The Reactionary Utopian
                       May 3, 2007

by Joe Sobran

     When my kids were little, I inflicted Shakespeare on 
them, with the best intentions. I began by telling them 
that Shakespeare was a great genius. I made them watch 
the thrilling Laurence Olivier as Hamlet. I roared bits 
of Othello's raging speeches constantly. Our home rang 
with the immortal words of Shakespeare.

     To be my child was to be intimate with the Bard 
himself. The Sobran kids had a privileged upbringing. 
Like King Lear, I gave them my best, including fair bits 

     It took them years to recover. I'd wanted nothing 
more passionately than for them to share my great love. 
Where had I gone wrong and achieved the opposite result 
with four such beautiful, bright children?

     Years later, when my grandson Joe lived with me (he 
was virtually my fifth child, bright and beautiful like 
all the others), a new approach gave me better success. 
Or luck. Without much prodding, Joe watched films of 
HAMLET, MACBETH, and JULIUS CAESAR and loved them.

     On one occasion his school principal marveled when 
he interrupted our conversation to plead, "Can we see 
HAMLET tonight?" She was startled to hear a little boy, a 
fourth-grader, make such a request. A long career in 
education had taught her what to expect. An eagerness for 
Shakespearean tragedy? Not usually.

     What had I finally done right? I'm almost 
embarrassed to reveal my simple secret. Like the 
discovery of America, and penicillin, it was an accident.

     When Joe was learning to read, I made him read aloud 
a single sentence from THE TEMPEST: "Monster, I do smell 
all horse-piss; at which my nose is in great 

     (You won't find that one in books of great 
quotations. Never mind the context. Joe didn't need 

     Joe giggled madly. He couldn't even finish the 
sentence. That was all I wanted. A naughty laugh. You 
know grandfathers. Incurably silly. Eager to corrupt 

     From then on, I made it a game: I'd give Joe a 
dollar if he could recite that one sentence with a 
straight face. I never had to pay. He cracked up every 
time. The other night, nearly 20 years old, he flunked 
the straight-face test yet again. He hadn't forgotten.

     Somehow Joe never suffered from a paralyzing awe of 
Shakespeare's genius. A single vulgar joke had made that 
impossible at the start. And had also taught him the big 
word "indignation," by the way. And showed him that big 
words and small can be combined explosively. And that 
Shakespeare knew some little words you'd better not say 
when your principal might hear them.

     Today he's no scholar (baseball, girls, and other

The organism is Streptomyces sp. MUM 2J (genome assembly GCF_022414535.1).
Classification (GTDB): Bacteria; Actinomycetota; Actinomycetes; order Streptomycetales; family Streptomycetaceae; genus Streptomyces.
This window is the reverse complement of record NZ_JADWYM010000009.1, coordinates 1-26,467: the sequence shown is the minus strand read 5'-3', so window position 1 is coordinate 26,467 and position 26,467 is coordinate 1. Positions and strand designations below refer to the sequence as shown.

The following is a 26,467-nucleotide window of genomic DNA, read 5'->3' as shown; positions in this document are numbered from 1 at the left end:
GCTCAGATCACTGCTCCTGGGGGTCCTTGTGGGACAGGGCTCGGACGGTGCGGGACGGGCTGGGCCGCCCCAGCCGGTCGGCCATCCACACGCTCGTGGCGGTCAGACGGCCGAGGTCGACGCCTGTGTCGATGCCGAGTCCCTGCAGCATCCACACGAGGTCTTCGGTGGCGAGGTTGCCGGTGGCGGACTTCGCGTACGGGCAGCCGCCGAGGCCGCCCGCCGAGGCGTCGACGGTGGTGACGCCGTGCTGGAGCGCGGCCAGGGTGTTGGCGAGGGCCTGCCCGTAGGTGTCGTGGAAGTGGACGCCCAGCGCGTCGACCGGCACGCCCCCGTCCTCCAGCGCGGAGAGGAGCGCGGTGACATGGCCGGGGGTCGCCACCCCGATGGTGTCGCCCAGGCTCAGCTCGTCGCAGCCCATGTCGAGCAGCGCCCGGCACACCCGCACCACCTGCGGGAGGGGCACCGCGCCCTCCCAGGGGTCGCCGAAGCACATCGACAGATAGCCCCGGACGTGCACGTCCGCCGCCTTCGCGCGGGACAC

things intervened), but one of his first tastes of 
Shakespeare was fun -- terrific hilarity, in fact -- and 
it taught me something about teaching the classics. I'd 
had no idea I was making a great pedagogical discovery.

     I don't know if the schools will adopt my simple, 
revolutionary method, but I doubt it. They still seem to 
prefer instilling a fatal reverence for the Bard, the 
time-tested way of making kids loathe him. And by the 
time the kids get around to that sentence, it's far too 
late to save them. They respect him too much.

     But back to Joe. He's a mature young man now, so 
maybe he's ready for the funniest line in KING JOHN.

     As often happens in Shakespeare, the play is stolen 
by a seemingly secondary character -- in this case, the 
Bastard, Philip Faulconbridge. The play opens with a 
dispute over Philip's legitimacy. His younger 
(half-)brother Robert wants his title and inheritance 
(five hundred pounds a year) and asks John to settle it.

     It transpires that Philip is indeed a bastard, the 
natural son of John's brother and predecessor, King 
Richard the Lion-hearted (Coeur-de-lion).

     Far from being shamed or defeated, the blunt, witty 
Bastard is delighted. He exults in being the natural son 
of a heroic king, despises his lost inheritance, mocks 
his brother, and just doesn't give a damn. John loves him 
immediately and dubs him a knight: Sir Richard 

     So the Bastard is now a happy member of England's 
royal family! He accompanies John to France, where John 
makes war to claim certain lands he says are rightfully 

     When the English lay siege to the city of Angiers, a 
leading citizen, refusing to surrender, defies them in a 
long, violent speech. The Bastard's salty comment is 

        Zounds! I was never so bethumped with words
        Since I first called my brother's father dad.

     It takes some doing to teach kids that Shakespeare 
is no fun.


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